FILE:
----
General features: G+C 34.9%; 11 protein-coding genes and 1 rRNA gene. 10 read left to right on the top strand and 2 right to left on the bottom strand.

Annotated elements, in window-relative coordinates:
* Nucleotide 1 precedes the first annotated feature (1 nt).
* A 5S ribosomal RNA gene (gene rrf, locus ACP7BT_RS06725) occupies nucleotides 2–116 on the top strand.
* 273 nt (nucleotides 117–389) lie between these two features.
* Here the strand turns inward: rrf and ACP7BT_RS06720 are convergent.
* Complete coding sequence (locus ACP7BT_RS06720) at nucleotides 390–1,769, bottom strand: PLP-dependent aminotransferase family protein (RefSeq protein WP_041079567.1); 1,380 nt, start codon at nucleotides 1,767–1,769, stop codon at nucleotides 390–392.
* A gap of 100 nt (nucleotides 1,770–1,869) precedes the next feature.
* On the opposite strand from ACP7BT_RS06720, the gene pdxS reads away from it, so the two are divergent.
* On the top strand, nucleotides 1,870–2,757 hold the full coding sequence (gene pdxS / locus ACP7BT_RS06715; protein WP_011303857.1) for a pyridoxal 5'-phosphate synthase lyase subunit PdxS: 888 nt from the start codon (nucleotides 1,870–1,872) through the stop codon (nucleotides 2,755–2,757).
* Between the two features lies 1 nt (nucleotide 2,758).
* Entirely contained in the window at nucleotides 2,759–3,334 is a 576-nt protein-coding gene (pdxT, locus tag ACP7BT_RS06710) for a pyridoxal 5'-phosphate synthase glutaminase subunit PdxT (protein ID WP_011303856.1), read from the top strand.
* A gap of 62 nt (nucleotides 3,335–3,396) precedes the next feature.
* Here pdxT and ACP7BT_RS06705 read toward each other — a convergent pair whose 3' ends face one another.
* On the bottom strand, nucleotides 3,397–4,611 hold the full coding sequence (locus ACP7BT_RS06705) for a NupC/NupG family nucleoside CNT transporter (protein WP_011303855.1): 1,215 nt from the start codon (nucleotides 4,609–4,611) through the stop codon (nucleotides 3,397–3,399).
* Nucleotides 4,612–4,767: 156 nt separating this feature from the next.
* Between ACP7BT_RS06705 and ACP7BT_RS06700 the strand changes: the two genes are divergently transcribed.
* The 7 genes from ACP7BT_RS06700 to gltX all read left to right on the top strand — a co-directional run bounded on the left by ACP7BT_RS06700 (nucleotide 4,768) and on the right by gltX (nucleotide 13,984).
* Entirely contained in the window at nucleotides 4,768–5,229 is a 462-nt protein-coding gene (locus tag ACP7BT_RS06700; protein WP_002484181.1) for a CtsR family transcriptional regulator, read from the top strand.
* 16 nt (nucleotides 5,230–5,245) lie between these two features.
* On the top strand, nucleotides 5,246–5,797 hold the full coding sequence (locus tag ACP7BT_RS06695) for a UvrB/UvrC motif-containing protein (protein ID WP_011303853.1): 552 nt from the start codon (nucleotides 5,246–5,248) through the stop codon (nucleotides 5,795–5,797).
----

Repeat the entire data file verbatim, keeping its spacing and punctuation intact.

General features: G+C 34.9%; 11 protein-coding genes and 1 rRNA gene. 10 read left to right on the top strand and 2 right to left on the bottom strand.

Annotated elements, in window-relative coordinates:
* Nucleotide 1 precedes the first annotated feature (1 nt).
* A 5S ribosomal RNA gene (gene rrf, locus ACP7BT_RS06725) occupies nucleotides 2–116 on the top strand.
* 273 nt (nucleotides 117–389) lie between these two features.
* Here the strand turns inward: rrf and ACP7BT_RS06720 are convergent.
* Complete coding sequence (locus ACP7BT_RS06720) at nucleotides 390–1,769, bottom strand: PLP-dependent aminotransferase family protein (RefSeq protein WP_041079567.1); 1,380 nt, start codon at nucleotides 1,767–1,769, stop codon at nucleotides 390–392.
* A gap of 100 nt (nucleotides 1,770–1,869) precedes the next feature.
* On the opposite strand from ACP7BT_RS06720, the gene pdxS reads away from it, so the two are divergent.
* On the top strand, nucleotides 1,870–2,757 hold the full coding sequence (gene pdxS / locus ACP7BT_RS06715; protein WP_011303857.1) for a pyridoxal 5'-phosphate synthase lyase subunit PdxS: 888 nt from the start codon (nucleotides 1,870–1,872) through the stop codon (nucleotides 2,755–2,757).
* Between the two features lies 1 nt (nucleotide 2,758).
* Entirely contained in the window at nucleotides 2,759–3,334 is a 576-nt protein-coding gene (pdxT, locus tag ACP7BT_RS06710) for a pyridoxal 5'-phosphate synthase glutaminase subunit PdxT (protein ID WP_011303856.1), read from the top strand.
* A gap of 62 nt (nucleotides 3,335–3,396) precedes the next feature.
* Here pdxT and ACP7BT_RS06705 read toward each other — a convergent pair whose 3' ends face one another.
* On the bottom strand, nucleotides 3,397–4,611 hold the full coding sequence (locus ACP7BT_RS06705) for a NupC/NupG family nucleoside CNT transporter (protein WP_011303855.1): 1,215 nt from the start codon (nucleotides 4,609–4,611) through the stop codon (nucleotides 3,397–3,399).
* Nucleotides 4,612–4,767: 156 nt separating this feature from the next.
* Between ACP7BT_RS06705 and ACP7BT_RS06700 the strand changes: the two genes are divergently transcribed.
* The 7 genes from ACP7BT_RS06700 to gltX all read left to right on the top strand — a co-directional run bounded on the left by ACP7BT_RS06700 (nucleotide 4,768) and on the right by gltX (nucleotide 13,984).
* Entirely contained in the window at nucleotides 4,768–5,229 is a 462-nt protein-coding gene (locus tag ACP7BT_RS06700; protein WP_002484181.1) for a CtsR family transcriptional regulator, read from the top strand.
* 16 nt (nucleotides 5,230–5,245) lie between these two features.
* On the top strand, nucleotides 5,246–5,797 hold the full coding sequence (locus tag ACP7BT_RS06695) for a UvrB/UvrC motif-containing protein (protein ID WP_011303853.1): 552 nt from the start codon (nucleotides 5,246–5,248) through the stop codon (nucleotides 5,795–5,797).